Saturday, August 20, 2011
The Report by Jessica Francis Kane
A tragedy took place on the evening of March 3, 1943. It was during wartime in London and killed 173 people but had nothing to do with an air raid. The tube station at Bethnal Green had been fitted with bunk beds and cots to keep the community safe and comfortable during the endless nights of enemy attack. Women would struggle to navigate the stairs going down into the shelter while carrying large bundles of supplies, sometimes along with a baby or toddler in tow.
On the night of March 3, the usual crowds were arriving but reports varied on whether or not there were sounds of enemy aircraft coming from the sky. The amount of light in the entrance of the shelter was also in question. One thing was certain, by 8:30 pm eighty-four women, sixty-two children and twenty-seven men were dead and sixty-one others were left injured after being crushed on the stairs. As if the incident wasn't tragic enough there were government officials anxious to keep the details secret.
Kane writes about this tragedy in a style I've heard referred to as "faction". The facts are dovetailed with fiction and she pulls it off quite well. Paul Barber is a documentary filmmaker with ties to Bethnal Green who in the seventies seeks out Laurence Dunne, the magistrate assigned to conduct an inquiry. With generations between them they meet at Dunne's home which Barber thinks resembles something of a time-capsule from another era. Upon hearing his interviewer's last name, Dunne ponders a tie to a family involved in the tragedy and starts counting back the years and inquires about Paul's age. Could there be a connection?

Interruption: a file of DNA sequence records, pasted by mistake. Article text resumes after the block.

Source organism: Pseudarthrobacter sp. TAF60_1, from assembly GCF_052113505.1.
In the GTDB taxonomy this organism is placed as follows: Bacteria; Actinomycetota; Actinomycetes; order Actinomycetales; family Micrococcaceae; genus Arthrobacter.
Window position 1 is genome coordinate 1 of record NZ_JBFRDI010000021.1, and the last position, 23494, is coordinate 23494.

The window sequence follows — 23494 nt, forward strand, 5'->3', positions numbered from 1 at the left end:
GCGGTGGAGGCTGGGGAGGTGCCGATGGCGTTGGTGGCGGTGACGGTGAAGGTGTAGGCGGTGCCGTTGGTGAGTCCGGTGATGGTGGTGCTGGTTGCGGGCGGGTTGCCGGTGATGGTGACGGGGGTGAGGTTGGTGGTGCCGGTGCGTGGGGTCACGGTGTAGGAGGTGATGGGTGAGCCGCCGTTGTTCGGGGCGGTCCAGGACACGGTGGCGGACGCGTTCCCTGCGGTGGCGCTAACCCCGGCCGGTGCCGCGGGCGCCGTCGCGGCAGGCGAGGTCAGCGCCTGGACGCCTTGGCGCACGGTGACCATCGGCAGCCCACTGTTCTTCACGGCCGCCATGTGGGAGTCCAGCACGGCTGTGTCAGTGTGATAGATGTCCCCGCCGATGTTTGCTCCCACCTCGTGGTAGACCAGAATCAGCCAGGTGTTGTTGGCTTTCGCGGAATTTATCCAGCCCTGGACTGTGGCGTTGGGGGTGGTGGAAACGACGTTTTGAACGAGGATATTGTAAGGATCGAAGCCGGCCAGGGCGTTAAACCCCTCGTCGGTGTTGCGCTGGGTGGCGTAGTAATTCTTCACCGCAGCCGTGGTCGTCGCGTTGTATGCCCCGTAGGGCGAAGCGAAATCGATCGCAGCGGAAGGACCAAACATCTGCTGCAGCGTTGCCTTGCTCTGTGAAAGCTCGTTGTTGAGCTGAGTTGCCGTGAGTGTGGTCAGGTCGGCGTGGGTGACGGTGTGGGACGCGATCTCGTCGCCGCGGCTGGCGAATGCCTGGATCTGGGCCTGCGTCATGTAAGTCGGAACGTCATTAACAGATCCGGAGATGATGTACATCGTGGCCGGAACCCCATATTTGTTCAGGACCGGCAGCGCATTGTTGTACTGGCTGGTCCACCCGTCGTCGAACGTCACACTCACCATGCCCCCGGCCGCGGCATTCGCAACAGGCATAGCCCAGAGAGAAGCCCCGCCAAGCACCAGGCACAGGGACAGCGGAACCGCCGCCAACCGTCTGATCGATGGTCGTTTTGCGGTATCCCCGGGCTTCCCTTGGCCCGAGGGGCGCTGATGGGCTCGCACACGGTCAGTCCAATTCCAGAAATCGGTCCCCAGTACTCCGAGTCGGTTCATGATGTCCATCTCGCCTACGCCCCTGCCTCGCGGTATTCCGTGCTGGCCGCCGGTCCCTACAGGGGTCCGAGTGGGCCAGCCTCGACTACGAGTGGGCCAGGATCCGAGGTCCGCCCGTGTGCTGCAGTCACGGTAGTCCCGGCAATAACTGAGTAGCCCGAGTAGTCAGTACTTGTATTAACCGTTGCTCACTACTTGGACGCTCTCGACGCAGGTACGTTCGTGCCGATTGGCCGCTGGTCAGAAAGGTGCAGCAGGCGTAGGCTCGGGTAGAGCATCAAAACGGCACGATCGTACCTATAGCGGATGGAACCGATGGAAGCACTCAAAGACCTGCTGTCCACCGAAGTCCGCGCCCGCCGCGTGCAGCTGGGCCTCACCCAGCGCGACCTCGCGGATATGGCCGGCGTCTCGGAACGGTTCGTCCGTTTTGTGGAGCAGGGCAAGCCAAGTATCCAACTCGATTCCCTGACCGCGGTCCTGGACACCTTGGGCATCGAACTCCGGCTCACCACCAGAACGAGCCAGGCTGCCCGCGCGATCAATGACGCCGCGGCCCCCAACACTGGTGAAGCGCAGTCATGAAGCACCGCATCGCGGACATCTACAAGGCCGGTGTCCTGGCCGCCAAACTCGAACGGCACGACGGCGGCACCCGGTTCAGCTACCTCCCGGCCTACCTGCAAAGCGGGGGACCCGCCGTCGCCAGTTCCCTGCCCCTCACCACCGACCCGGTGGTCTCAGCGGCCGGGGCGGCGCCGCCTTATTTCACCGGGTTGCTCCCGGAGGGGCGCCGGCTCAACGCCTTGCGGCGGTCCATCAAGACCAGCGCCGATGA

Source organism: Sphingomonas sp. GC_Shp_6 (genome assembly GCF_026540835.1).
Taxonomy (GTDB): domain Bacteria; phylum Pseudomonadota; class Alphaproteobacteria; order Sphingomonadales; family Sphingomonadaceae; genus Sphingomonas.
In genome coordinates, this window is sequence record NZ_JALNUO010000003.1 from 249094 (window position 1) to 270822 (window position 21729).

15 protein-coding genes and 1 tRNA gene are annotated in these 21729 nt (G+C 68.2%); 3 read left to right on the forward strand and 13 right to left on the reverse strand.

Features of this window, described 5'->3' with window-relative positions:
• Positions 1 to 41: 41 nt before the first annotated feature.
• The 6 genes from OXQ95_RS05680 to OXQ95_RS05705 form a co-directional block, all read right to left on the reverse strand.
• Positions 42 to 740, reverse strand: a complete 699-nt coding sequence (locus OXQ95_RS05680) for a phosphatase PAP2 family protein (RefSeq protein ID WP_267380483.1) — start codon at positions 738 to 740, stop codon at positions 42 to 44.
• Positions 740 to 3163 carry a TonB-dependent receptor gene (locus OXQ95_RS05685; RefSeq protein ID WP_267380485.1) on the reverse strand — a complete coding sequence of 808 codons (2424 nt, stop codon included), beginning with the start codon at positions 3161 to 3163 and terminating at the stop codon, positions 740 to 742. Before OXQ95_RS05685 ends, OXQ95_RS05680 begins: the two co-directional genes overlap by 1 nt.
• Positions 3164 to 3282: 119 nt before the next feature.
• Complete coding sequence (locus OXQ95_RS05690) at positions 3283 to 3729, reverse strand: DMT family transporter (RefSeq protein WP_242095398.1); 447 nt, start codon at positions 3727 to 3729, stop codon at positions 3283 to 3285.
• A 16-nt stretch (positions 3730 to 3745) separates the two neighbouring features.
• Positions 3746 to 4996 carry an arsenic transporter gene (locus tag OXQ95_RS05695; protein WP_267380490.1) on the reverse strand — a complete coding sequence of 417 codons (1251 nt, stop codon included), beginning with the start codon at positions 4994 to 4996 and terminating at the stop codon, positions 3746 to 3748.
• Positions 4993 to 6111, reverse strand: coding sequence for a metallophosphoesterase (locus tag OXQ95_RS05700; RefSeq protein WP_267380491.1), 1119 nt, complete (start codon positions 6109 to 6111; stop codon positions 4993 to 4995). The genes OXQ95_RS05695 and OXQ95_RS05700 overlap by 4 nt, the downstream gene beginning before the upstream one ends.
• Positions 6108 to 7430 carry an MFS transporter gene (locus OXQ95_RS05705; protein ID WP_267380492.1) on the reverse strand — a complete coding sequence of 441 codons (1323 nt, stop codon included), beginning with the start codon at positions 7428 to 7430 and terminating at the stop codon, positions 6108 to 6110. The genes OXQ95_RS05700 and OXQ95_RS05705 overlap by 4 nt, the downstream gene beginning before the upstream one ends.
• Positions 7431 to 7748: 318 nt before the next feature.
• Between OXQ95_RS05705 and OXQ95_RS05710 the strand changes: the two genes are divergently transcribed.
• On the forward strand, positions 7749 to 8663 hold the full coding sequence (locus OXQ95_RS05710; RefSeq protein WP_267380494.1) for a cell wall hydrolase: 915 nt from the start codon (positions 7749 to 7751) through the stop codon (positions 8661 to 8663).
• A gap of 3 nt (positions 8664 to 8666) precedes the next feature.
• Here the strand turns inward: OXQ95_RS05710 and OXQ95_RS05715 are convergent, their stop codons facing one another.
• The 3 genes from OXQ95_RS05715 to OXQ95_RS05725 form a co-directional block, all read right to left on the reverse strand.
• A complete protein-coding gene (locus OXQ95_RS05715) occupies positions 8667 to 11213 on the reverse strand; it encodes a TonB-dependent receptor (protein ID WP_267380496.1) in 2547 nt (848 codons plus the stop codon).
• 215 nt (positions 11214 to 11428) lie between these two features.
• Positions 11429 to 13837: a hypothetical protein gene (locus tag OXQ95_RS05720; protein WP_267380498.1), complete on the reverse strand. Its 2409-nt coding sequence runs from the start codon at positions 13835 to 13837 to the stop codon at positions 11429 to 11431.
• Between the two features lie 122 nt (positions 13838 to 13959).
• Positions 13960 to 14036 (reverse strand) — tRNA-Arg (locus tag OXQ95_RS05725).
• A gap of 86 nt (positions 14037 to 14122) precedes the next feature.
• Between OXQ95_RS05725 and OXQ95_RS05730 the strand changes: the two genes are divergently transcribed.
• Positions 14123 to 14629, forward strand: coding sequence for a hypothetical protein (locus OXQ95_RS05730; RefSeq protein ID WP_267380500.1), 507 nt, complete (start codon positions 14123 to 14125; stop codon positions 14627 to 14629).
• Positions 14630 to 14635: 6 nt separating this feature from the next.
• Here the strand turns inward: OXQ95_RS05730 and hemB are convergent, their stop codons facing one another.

The weight of responsibility Dunne faces is monumental. He is dealing with a grief-stricken community, prejudices regarding the influx of Jewish refugees, guilt by wardens on duty at the shelter and shame over behaviours by war weary citizens. His patient manner and refusal to finger-point make him an excellent candidate for the job. Wading through dozens of conflicting bits of evidence must have been trying but the evidence given by a little girl, Tilly, is the most shocking.
A fascinating and compelling read that has spurred me on to learn more about this wartime disaster.